Occupy Wall Street: Discerning Not Dismissing
by Byron Barlowe
Occupation is the big new thing. The social motions and explosions got bigger this week. While I believe it’s a misguided, unrealistic exercise overall, I want to caution myself and likeminded observers from dismissing the protesters, but for reasons that go beyond politics.
News coverage of city governments kicking hapless demonstrators out of municipal parks implies that the very oppression they so vaguely protest is being wielded against them. Meanwhile, conservatives (many Christians included) call out the movement as insular, selfish, self-defeating and pointless. One called protesters idiots. Many characterize them as rehashed hippies of the 1960s. Yet some look like average American middle-classers. It all raises some trite as well as some profound questions.
Should individual Christ-followers welcome or even join in the universal decrying of greed, corporate participation in (entanglement?) with government, perceived favoritism and lobbying? Perhaps this is a chance to join in calling for social justice. Or maybe it’s time to call out sloppy thinking and irresponsibility—or both.
That’s a judgment call for each believer. But whether we join in, give modified ascent, or critique, we’re called to biblical discernment. The Apostle Paul, writing to the church members at Philippi, said he prayed that they would “grow yet more and more” in God-given super-knowledge and discriminating spiritual discernment so that they might remain pure and ultimately give God glory. Paul wanted his charges to grow up. I’m concerned that well-meaning people of biblical faith not be drawn into unthinking responses either way; that is, let’s be grown up even if we are sure the occupiers aren’t.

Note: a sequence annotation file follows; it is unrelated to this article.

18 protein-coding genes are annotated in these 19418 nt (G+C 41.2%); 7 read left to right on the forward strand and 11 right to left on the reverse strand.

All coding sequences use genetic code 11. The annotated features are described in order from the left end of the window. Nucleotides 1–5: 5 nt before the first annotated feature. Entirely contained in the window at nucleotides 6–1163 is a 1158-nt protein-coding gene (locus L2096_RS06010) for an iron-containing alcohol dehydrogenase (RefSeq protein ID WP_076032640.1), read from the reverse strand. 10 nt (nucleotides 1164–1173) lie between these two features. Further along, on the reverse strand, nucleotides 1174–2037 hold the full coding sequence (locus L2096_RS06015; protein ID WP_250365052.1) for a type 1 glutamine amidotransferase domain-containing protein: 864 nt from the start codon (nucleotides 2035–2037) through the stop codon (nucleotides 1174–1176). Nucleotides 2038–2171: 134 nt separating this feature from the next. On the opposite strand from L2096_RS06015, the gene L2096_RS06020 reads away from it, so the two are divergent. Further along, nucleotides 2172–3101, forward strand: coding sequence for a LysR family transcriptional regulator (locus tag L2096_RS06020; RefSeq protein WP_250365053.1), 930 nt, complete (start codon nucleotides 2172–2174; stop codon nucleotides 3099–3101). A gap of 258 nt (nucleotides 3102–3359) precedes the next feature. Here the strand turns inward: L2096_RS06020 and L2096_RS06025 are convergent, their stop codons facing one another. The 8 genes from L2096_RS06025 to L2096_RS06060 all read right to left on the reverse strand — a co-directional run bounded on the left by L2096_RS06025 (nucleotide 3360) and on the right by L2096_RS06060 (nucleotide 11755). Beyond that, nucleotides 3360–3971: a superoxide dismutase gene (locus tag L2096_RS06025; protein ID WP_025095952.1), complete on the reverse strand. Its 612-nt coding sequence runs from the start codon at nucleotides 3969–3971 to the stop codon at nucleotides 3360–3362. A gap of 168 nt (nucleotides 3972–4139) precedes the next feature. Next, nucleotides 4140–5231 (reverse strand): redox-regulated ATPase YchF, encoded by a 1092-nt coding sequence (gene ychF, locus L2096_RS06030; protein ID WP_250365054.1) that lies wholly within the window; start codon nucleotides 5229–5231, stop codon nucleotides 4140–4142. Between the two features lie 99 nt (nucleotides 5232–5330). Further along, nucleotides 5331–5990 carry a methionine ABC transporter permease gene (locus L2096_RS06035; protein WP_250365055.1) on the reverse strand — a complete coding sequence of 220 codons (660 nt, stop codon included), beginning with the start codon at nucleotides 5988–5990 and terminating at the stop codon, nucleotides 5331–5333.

Here are some thoughts as I read about the protests continuing to unfold in city parks and streets across the U.S. and Canada:
Why not seek as much common ground as possible with protesters and their sympathizers online and elsewhere? Joining them in common cause would be another matter, but empathizing with their angst over the brokenness of life and mankind (and our own brokenness) is a good way to relate human to human. And it might open up opportunities to minister like the interaction being sought by some Christ followers who are reaching out to occupiers in Los Angeles. Case McCarty and Charles Wang believe the protesters’ focus on social and economic restructuring is misdirected… It’s a group of people who are sick and tired of what the government has promised them and of being lied to… They’re at a place where we all were before we became Christians…where Jesus [met] us. So they may not be finding much to agree on with protesters politically, but they are seeking to offer hope. That’s redemptive.
And showing up with the gospel (and food) creates a counterbalance to the message of Hare Krishna and other religions taking full advantage at the ad hoc occupation villages. One Krishna evangelist said of Dallas occupiers, “They’re trying to make the world a better place to live. But the real solution comes from changing yourself inside.” Now there’s a message to be countered with from a biblical worldview…
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